I came up with three principles last year:
- Low-cost — make things that don't cost money
- Speed — get quick feedback often
- Word-of-mouth — have faith in free growth
They're still my ideal principles but I want to get it down to one path of action.
They're also too specific: just about original content production and not curation.
As has been written about lots—in a world of endless content, curation is equal to production.
So how can I generalize the three principles to allow for curation as well?
- Low-cost implies "don't spend money unless you really have to"
- Speed implies paying attention and reacting to what works
- Word-of-mouth respects the importance of free person-to-person recommendations—the ideal thing to aim for while following the above two principles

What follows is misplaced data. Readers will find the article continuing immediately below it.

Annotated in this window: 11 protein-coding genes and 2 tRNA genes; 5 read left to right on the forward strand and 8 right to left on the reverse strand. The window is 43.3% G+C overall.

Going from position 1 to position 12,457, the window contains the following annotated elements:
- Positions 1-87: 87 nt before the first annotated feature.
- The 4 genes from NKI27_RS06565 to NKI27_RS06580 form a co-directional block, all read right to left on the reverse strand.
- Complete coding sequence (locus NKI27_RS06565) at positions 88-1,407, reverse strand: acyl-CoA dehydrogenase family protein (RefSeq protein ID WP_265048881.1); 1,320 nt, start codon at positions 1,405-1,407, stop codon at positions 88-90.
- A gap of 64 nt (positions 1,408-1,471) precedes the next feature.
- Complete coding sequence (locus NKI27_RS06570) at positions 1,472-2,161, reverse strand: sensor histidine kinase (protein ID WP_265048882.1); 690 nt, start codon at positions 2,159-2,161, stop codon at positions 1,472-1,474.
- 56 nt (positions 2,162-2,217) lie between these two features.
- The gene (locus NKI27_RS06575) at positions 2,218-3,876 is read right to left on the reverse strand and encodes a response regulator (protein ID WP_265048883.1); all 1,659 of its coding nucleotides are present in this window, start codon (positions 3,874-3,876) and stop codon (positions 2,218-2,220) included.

If you notice something getting recommended, you can react to it by spending time making more stuff like that, or spending money to promote it.
That sentence basically walks backward through the three principles (reverse engineering).
So how about this as a general thesis: Spend on that which gets free recommendations?
The hardest part might be needing to let go of that which doesn't hit it off with word-of-mouth and move on. But you also have to give things the chance to get recommended, which will cost something—hopefully a manageable amount of your time.